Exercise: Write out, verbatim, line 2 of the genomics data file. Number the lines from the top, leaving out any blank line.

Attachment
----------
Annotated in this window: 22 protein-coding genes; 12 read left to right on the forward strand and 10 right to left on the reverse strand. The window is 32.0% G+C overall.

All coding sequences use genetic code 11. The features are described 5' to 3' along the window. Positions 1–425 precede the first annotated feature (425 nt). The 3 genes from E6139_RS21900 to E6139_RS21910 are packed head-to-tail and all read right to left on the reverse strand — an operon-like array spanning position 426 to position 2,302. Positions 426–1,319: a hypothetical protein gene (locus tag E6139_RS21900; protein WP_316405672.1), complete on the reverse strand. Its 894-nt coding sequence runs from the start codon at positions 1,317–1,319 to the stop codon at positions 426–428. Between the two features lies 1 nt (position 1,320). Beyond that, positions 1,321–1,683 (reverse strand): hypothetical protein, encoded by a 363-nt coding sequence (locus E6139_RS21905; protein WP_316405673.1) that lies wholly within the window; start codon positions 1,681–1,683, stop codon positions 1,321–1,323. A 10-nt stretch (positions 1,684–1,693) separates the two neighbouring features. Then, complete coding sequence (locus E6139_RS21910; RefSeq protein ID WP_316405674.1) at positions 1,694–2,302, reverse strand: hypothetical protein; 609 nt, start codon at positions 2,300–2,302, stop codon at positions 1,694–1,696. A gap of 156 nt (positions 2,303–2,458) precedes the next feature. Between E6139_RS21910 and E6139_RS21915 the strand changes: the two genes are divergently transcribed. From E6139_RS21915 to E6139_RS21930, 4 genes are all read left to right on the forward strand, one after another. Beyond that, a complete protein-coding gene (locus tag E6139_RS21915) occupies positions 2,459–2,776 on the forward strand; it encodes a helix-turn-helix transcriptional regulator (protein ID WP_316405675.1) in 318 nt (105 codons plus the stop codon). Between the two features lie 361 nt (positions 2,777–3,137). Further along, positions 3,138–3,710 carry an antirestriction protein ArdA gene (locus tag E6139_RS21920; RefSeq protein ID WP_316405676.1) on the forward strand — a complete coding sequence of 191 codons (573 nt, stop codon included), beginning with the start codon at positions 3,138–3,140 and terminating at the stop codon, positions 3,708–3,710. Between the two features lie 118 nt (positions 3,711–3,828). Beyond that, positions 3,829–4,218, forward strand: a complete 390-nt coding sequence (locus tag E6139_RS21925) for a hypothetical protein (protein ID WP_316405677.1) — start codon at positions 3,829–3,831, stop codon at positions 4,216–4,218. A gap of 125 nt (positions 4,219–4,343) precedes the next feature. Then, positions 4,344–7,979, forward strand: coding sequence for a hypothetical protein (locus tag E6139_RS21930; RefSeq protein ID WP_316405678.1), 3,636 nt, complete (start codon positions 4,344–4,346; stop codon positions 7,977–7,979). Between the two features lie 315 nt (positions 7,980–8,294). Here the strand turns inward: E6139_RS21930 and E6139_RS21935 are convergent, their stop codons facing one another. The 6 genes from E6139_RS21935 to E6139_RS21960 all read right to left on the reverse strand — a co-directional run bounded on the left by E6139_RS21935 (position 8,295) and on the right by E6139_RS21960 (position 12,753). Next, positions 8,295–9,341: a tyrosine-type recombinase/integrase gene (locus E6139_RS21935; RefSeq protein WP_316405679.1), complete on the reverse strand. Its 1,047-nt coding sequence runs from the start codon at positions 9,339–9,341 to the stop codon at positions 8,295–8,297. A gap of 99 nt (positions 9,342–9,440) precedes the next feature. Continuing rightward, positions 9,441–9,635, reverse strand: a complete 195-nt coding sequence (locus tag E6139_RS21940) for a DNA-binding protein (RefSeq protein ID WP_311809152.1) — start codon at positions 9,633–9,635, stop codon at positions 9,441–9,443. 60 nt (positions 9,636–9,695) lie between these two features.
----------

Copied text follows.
All coding sequences use genetic code 11. The features are described 5' to 3' along the window. Positions 1–425 precede the first annotated feature (425 nt). The 3 genes from E6139_RS21900 to E6139_RS21910 are packed head-to-tail and all read right to left on the reverse strand — an operon-like array spanning position 426 to position 2,302. Positions 426–1,319: a hypothetical protein gene (locus tag E6139_RS21900; protein WP_316405672.1), complete on the reverse strand. Its 894-nt coding sequence runs from the start codon at positions 1,317–1,319 to the stop codon at positions 426–428. Between the two features lies 1 nt (position 1,320). Beyond that, positions 1,321–1,683 (reverse strand): hypothetical protein, encoded by a 363-nt coding sequence (locus E6139_RS21905; protein WP_316405673.1) that lies wholly within the window; start codon positions 1,681–1,683, stop codon positions 1,321–1,323. A 10-nt stretch (positions 1,684–1,693) separates the two neighbouring features. Then, complete coding sequence (locus E6139_RS21910; RefSeq protein ID WP_316405674.1) at positions 1,694–2,302, reverse strand: hypothetical protein; 609 nt, start codon at positions 2,300–2,302, stop codon at positions 1,694–1,696. A gap of 156 nt (positions 2,303–2,458) precedes the next feature. Between E6139_RS21910 and E6139_RS21915 the strand changes: the two genes are divergently transcribed. From E6139_RS21915 to E6139_RS21930, 4 genes are all read left to right on the forward strand, one after another. Beyond that, a complete protein-coding gene (locus tag E6139_RS21915) occupies positions 2,459–2,776 on the forward strand; it encodes a helix-turn-helix transcriptional regulator (protein ID WP_316405675.1) in 318 nt (105 codons plus the stop codon). Between the two features lie 361 nt (positions 2,777–3,137). Further along, positions 3,138–3,710 carry an antirestriction protein ArdA gene (locus tag E6139_RS21920; RefSeq protein ID WP_316405676.1) on the forward strand — a complete coding sequence of 191 codons (573 nt, stop codon included), beginning with the start codon at positions 3,138–3,140 and terminating at the stop codon, positions 3,708–3,710. Between the two features lie 118 nt (positions 3,711–3,828). Beyond that, positions 3,829–4,218, forward strand: a complete 390-nt coding sequence (locus tag E6139_RS21925) for a hypothetical protein (protein ID WP_316405677.1) — start codon at positions 3,829–3,831, stop codon at positions 4,216–4,218. A gap of 125 nt (positions 4,219–4,343) precedes the next feature. Then, positions 4,344–7,979, forward strand: coding sequence for a hypothetical protein (locus tag E6139_RS21930; RefSeq protein ID WP_316405678.1), 3,636 nt, complete (start codon positions 4,344–4,346; stop codon positions 7,977–7,979). Between the two features lie 315 nt (positions 7,980–8,294). Here the strand turns inward: E6139_RS21930 and E6139_RS21935 are convergent, their stop codons facing one another. The 6 genes from E6139_RS21935 to E6139_RS21960 all read right to left on the reverse strand — a co-directional run bounded on the left by E6139_RS21935 (position 8,295) and on the right by E6139_RS21960 (position 12,753). Next, positions 8,295–9,341: a tyrosine-type recombinase/integrase gene (locus E6139_RS21935; RefSeq protein WP_316405679.1), complete on the reverse strand. Its 1,047-nt coding sequence runs from the start codon at positions 9,339–9,341 to the stop codon at positions 8,295–8,297. A gap of 99 nt (positions 9,342–9,440) precedes the next feature. Continuing rightward, positions 9,441–9,635, reverse strand: a complete 195-nt coding sequence (locus tag E6139_RS21940) for a DNA-binding protein (RefSeq protein ID WP_311809152.1) — start codon at positions 9,633–9,635, stop codon at positions 9,441–9,443. 60 nt (positions 9,636–9,695) lie between these two features.